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Bozeman rabbi on a mezuzah mission

Bozeman rabbi on a mezuzah mission

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Rabbi Chaim Bruk stood on the back porch of Ella Lorentz’s Billings home on Wednesday afternoon.

He instructed Lorentz, an Israeli Jew, how to affix a mezuzah to her doorpost, which Jews believe provides both protection and blessing.

“You’re going to put it up there,” he pointed to a spot a little above her head. “You just push down.”

She pressed her fingers against the small, rectangular acrylic-encased parchment scroll, which contains the handwritten Shema, a biblical passage declaring the oneness of God.

Then he told her to repeat a series of Hebrew words after him.

“There’s a traditional blessing we say when we put up a mezuzah,” he explained. “It is blessing God and thanking him for commanding us to put this up.”

“Now give it your first kiss with your hand,” he said, and Lorentz touched her fingers to her lips and then to the mezuzah.

She already has a mezuzah on her front door.

“I just wanted one for the back door, too, for the blessings and the protection of the house,” she said.

Bruk chatted for a few more minutes with Lorentz and her husband, Matthew. Daughter Zoe, 2, was taking her afternoon nap, so Ella pulled out her cellphone to show the rabbi a picture.

She told him various members of her family are traveling from Israel to Montana for visits in the coming months. Bruk encouraged her to bring them for a visit to his synagogue in Bozeman.

Then he left to deliver a mezuzah to Melinda Maurisac, who lives in another Billings neighborhood.

Bruk moved to Bozeman from Brooklyn, N.Y., with his wife, Chavie, in 2007, to open a Chabad-Lubavitch center. He presides over the only Orthodox Jewish synagogue in the state.

The synagogue doesn’t have a membership, but for special days on the Jewish calendar, it can draw many people. Passover this year drew more than 150, and the summer brings many people from around the U.S. and beyond for the Sabbath.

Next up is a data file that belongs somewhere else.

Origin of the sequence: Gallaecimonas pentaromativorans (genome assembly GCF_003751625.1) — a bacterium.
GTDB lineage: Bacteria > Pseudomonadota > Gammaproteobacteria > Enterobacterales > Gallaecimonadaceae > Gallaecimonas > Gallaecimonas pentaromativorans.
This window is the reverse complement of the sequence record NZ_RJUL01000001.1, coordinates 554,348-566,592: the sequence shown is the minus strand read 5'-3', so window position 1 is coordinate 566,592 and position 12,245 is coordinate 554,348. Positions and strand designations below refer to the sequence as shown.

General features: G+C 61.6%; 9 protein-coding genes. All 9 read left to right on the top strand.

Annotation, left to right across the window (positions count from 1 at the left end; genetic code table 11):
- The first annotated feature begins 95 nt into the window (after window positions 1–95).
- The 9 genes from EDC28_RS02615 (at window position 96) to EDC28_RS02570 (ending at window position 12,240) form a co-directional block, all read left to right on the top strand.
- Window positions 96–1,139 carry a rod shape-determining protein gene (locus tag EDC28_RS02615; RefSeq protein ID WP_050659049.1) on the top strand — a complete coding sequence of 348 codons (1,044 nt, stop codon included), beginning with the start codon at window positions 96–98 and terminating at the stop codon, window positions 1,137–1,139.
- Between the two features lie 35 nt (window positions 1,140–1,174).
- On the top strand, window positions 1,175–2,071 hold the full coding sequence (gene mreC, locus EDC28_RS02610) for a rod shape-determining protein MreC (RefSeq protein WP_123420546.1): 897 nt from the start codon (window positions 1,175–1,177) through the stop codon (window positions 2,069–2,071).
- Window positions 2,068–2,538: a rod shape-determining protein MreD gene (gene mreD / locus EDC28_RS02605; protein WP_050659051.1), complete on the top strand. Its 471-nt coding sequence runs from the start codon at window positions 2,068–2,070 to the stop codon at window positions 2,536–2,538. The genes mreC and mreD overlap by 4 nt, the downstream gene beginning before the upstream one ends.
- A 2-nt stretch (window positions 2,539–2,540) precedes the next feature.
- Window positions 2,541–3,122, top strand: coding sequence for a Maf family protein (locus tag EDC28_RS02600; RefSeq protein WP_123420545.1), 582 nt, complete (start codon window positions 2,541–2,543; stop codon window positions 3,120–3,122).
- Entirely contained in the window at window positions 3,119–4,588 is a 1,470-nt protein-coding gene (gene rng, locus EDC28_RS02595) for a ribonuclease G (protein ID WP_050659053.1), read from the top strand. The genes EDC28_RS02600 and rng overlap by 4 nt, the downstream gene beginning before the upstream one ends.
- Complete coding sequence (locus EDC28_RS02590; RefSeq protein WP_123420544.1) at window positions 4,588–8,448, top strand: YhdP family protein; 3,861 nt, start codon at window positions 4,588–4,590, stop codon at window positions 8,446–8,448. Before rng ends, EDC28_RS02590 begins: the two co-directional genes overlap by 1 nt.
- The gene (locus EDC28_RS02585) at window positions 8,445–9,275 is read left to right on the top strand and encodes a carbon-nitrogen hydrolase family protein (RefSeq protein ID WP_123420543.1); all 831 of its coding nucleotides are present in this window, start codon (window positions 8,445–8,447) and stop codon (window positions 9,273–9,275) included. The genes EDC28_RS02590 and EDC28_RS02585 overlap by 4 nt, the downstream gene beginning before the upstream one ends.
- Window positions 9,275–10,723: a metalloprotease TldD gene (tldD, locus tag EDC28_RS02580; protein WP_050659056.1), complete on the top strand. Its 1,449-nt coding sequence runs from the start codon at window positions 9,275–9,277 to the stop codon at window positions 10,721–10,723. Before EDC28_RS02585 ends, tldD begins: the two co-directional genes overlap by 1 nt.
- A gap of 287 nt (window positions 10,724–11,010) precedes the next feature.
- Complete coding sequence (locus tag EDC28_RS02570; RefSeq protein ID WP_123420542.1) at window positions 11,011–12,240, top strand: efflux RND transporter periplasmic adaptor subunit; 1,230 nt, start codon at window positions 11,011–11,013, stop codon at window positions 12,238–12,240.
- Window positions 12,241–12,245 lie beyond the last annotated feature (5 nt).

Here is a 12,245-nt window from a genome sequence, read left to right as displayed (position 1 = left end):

“The synagogue in Bozeman is growing, not only quantitatively but also qualitatively,” he said. “Families are getting more involved. Some who came once a year are coming seven times, and those who came once in a while now come every week.”

Chabad-Lubavitch educates and provides religious support to isolated Jewish populations. His goal is to reach out to as many Jews as he can in the state, no matter the branch of Judaism they belong to.

The statewide Montana Mezuzah Campaign has been on Bruk’s to-do list for a long time. His mentor, Rabbi Menachem M. Schneerson, who died in 1994, taught him the need to reach people where they are.

Whether Jewish families' homes are fully kosher, whether they fully observe the Sabbath, offering them a mezuzah is an opportunity to help them grow in their faith, Bruk said.

“Putting up a mezuzah on the doorpost of a home or office is not a complicated thing to do, but it’s a very deep thing,” he said. “Not only does it give them the opportunity to fulfill a biblical commandment, but it actually brings a healthy Jewish identity to the home.”

In the book of Deuteronomy, God commands the Jews to put a mezuzah on their doorpost, or, said Bruk, any room where they live for part of the day.

The mezuzah’s protection and blessing extends beyond the home, he added. When they leave home, the divine energy and divine protection goes with them.

“Wherever we go, we should have a reminder of relationship with the Almighty and a reminder of his infinite and eternal protection,” he said.

A kosher mezuzah is handwritten on parchment by a scribe using a special quill pen and a particular kind of ink. The scribe meticulously writes the designated verses on the parchment.

Many people don’t know it must be written on parchment, Bruk said, or if the ink has faded that it is no longer kosher.

“Or they buy an expensive case but it’s missing the scroll,” he said.

In addition to providing free mezuzahs to Jews who request them, Bruk has offered to check mezuzahs to make sure they are kosher.

He has already delivered mezuzahs to people in Kalispell, Missoula, Whitefish, Big Fork, Helena, Livingston, Bozeman and Billings.

“And I’ve actually had some people as far away as Fargo, N.D., and someone in central Washington that gets my email says ‘I don’t have a mezuzah, can you help me?’ ”

The campaign became a reality in the aftermath of his grandmother’s death. Chana Bruk, 90, died in Israel just before Passover, leaving more than 350 living descendents, Bruk said.

“I said I need to do something in her memory, let’s see if we can get the mezuzah campaign going,” he said.

Bruk contacted a relative who agreed to underwrite the project and ordered 200 mezuzahs to get started. They are free to any Jewish family in the state that doesn’t have a kosher mezuzah on their front door.

People have learned about the campaign through Chabad-Lubavitch of Montana's website, through emails and on Facebook.

Bruk also said he’d be glad to sell mezuzahs to non-Jews at cost, about $35 or $40 each.

“In stories in oral Jewish tradition, traditionally non-Jews in positions of leadership wanted to have mezuzahs, wanted to have protection, and were granted them by Jewish sages of the time,” Bruk said.



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